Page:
1. Bravebutterfly

    Bravebutterfly New member

    Nov 19, 2019

    My grandmother has dementia and my mum is her carer. My mum has 3 sisters but only one of them helps out on a regular basis. My grandmother still lives on her own at the moment.
    I was just wondering if anyone has any advice on how to look out for my mum? She takes the brunt of all the mood swings and sees the worst of her mum which her sisters do not see. So they think my mum is over exaggerating which she is of course not. The only trouble with my mum is that she puts herself last (always has done!) and as her daughter I can see how stressed out she is but if I suggest something to do differently she gets upset with me. For example, I found out that it’s likely my mum will likely be having my grandmother over for Christmas both Xmas day and Boxing Day cos her sisters already have plans (like my mum doesn’t!!) - I said that’s not on and she should insist one of her sisters helps out on one day but my mum excuses them all! So I said if she has to have her both days then don’t have her round all day - stay for dinner and presents and take her home. (My grandmother doesn’t like being around lots of people and there will be lots of us) My mum says she can’t because she’ll get lonely. While I completely understand my mums point of view as she is still her mum and will feel guilt about leaving her, I can also see that my grandmother being round all day on both days will be no good for either of them. Meanwhile I’m upset cos I know I’ve upset my mum by nagging her! It’s hard because I feel frustrated that my mum won’t help herself and I know that I come across as though I’m having a go at my mum.
    These sort of things happen all the time where my mum will take the burden of every chore, appointment, event and everything else, regardless of whether it is the best thing to do or not because I know she feels guilty all the time that she doesn’t see her every minute of the day.
    And I’ve given up mentioning having Carer’s come in occasionally to lighten the workload - she will not hear it!
    Thank you for reading and any advice is gratefully received, even if you tell me I’m wrong!!
  2. TNJJ

    TNJJ Registered User

    May 7, 2019
    No your not.Your mum needs to set boundaries.I got carers in for dad as I couldn’t do it all.Its only me.

    Your mum needs to get her sisters on board .Its not fair..Could they not do a rota???
    If not then she needs to tell them she won’t be doing certain things.

    Does anyone have LPOA?
  3. marionq

    marionq Registered User

    Apr 24, 2013
    Being concerned for other people is never wrong but you will have to accept that your mothers views are valid too. If she would be anxious and unhappy when her own mother was not with her then that is how it will have to be.

    Could you send an email or card to her sisters saying that you are concerned for your mother and that it would make a big difference to her stress levels if they could give regular breaks by visiting their own mother or taking their mother out. Keep it very civil and polite as you don't want to create friction there too.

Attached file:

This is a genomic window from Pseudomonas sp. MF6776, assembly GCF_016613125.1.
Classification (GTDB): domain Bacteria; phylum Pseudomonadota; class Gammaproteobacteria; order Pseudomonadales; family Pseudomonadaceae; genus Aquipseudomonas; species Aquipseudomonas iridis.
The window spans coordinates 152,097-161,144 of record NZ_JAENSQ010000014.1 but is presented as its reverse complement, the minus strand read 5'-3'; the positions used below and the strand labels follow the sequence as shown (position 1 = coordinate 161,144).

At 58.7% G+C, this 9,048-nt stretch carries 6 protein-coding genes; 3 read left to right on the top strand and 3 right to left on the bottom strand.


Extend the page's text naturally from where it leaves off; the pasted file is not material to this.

4. Bravebutterfly

    Bravebutterfly New member

    Nov 19, 2019
    Thank you for your replies. 2 out of 3 of her sisters are useless and very selfish - even if I sent a very polite email they’d find some way to make a drama out of it! Plus I don’t think my mum would want me to. You’re right marionq about my mums views being valid too - I need to remind myself of this sometimes because if that’s how she feels then I can’t try and change her mind because like you say, her feelings are valid too! I try and put myself in my mums shoes and if it was me in this situation I wouldn’t want to leave my mum on her own either! Sometimes I think I should probably stay out of it and let my mum deal with this in her own way but it’s so difficult when I can see if she just made a few changes, it may take a bit of the stress off. I know that whatever she does she will feel guilt regarding her mum and I just wish I could take some of that guilt and stress away for her! Regarding this Christmas, it really upsets me to think she won’t get one day of the year where she can enjoy her day without having to care for her mum!
  5. nae sporran

    nae sporran Volunteer Host

    Oct 29, 2014
    Welcome to the forum Bravebutterfly. Your mum is quite a character if she is taking on so much, but you are right to worry about her taking on too much.
    Would your grandmother go to day centres or lunch clubs to take some of the strain off your mum ? My OH goes one day a week and the time it gives me is invaluable. Likewise, if she won't accept carers, would she accept care workers coming in to keep your grandmother company one afternoon a week?
  6. Jaded'n'faded

    Jaded'n'faded Registered User

    Jan 23, 2019
    High Peak
    You are right of course - it's too much for your mum to have your gran over both days and the rotten sisters are not going to change. BUT... it's what your mum wants to do and she probably just wouldn't feel right if she didn't. The Guilt Monster is very powerful.

    So... can you find other ways to support your mum at Christmas? Offer to do the shopping, the cooking, entertain your gran, do the washing up or anything else you can think of to make it a good Christmas for your mum too.

    Most mums do too much at Christmas and it can be exhausting. Whatever jobs you can take off her hands will help. But I do think your plan to take gran home early is a good one too. Maybe on the day your mum will agree it's the right thing to do - your gran will be worn out being in a busy house for a few hours.
  7. Bod

    Bod Registered User

    Aug 30, 2013
    +1 from me, adding that if your mother becomes "Burnt out" then the complete care of Grannie would be their total responsibility.


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